A major limitation with our previous Tracealyzer tools has been the limited trace length and/or large RAM requirements. The recorder could only store as much trace as its RAM buffer allowed. This could at most give a few seconds of trace on most microcontrollers. Can be very valuable, but also rather restricted in many cases.

In Tracealyzer v3.0, initially for FreeRTOS and SEGGER embOS, we have a new solution that allows for continuous trace streaming with very small RAM usage. It works really well and is very simple to use. In my view, this is really cool!

This is software-defined RTOS trace, like our earlier solution, but leverages hardware-acceleration through the SEGGER J-Link debug probes. The trace data is stored in a small RAM buffer, from which the J-Link pulls the data in the background over SWD or JTAG, without interfering with the embedded application.

The core of this solution is a quite new function in the SEGGER J-Link debug probes, Real-Time Transfer, or RTT for short. This uses the debugger’s standard memory access function to provide buffered transfer at speeds up 700 KByte/s on a standard J-Link. RTT uses a small RAM buffer which is periodically checked by the J-Link debugger for new data, without disturbing the target system. Since this communication is very fast, the RTT buffer typically only needs to be 1 KB, or even less.

When used by Tracealyzer, the result is essentially unlimited RTOS-level trace, on standard hardware, with much lower CPU and RAM overhead than our earlier solution. Very easy to set up and perfectly reliable. You can now trace for many hours, instead of a few seconds. The data rate from the embOS-Trace recorder library is typically in the range 20-200 KB/s, so a 1 hour trace file is usually less than 1 GB, a quite manageable file.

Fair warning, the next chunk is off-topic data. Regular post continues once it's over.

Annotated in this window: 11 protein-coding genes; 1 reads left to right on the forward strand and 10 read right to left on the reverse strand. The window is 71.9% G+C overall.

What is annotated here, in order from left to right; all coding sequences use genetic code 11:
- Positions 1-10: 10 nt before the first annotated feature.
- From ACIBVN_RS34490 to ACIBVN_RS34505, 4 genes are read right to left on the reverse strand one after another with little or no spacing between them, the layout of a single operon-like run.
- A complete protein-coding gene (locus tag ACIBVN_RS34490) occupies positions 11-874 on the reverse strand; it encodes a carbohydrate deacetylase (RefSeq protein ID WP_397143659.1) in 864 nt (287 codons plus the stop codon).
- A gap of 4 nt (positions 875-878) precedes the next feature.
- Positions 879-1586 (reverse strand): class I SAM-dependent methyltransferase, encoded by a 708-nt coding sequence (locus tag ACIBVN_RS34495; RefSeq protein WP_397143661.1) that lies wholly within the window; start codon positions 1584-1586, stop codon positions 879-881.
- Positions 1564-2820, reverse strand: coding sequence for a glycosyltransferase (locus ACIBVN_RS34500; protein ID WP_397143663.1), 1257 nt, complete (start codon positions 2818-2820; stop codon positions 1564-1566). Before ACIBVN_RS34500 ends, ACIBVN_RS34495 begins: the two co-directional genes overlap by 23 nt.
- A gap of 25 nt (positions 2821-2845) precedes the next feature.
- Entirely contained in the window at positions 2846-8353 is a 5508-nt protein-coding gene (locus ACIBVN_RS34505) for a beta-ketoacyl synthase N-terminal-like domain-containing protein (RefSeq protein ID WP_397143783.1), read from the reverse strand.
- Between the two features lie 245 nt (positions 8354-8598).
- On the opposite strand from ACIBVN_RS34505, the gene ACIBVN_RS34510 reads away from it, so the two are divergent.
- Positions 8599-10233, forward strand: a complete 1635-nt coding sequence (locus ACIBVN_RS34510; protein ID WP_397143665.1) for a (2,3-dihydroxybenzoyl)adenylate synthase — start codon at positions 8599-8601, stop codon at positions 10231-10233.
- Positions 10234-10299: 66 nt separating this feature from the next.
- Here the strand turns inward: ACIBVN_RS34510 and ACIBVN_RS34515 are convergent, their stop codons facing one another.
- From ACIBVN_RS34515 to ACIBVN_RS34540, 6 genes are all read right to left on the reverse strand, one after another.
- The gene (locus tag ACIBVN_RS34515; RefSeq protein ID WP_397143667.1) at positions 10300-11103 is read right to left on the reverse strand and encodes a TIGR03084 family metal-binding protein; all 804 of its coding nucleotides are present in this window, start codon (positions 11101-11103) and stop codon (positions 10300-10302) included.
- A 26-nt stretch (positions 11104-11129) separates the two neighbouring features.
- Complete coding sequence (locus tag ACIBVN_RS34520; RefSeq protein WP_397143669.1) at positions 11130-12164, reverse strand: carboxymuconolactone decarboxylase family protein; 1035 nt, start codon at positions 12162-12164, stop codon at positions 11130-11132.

Awesome!

But what really impressed me: this works even on a low-cost SEGGER J-Link OB, designed for integration on development boards. I did an experiment using an Atmel evaluation board (the SAM4S-Xplained) containing such a debug probe. It is just a ARM Cortex-M3 microcontroller running SEGGER’s debugger firmware, connecting the USB debug port with the target processor debug port.

The firmware-based debugger only do basic things like reading and writing to specific addresses, so SEGGER has implemented the RTT protocol in the host-side drivers. This means that RTT polling is driven from the host computer and each request is sent over USB, serviced by the debugger MCU and then returned over USB. My expectations regarding the performance was therefore quite modest…

But I was actually able to pull about 110 KByte/s from target to host via RTT, which is really not bad, especially since the target system only needed to dump the data in a RAM buffer, and the transfer was handled in the background!

I’m quite confident that the increasing debugger performance, even in low-cost debug probes, will allow for increasingly advanced tools for runtime analysis. Tools like Tracealyzer will be able to extract much more data from run-time systems, with minimal impact, for increasingly powerful analysis and visualization support.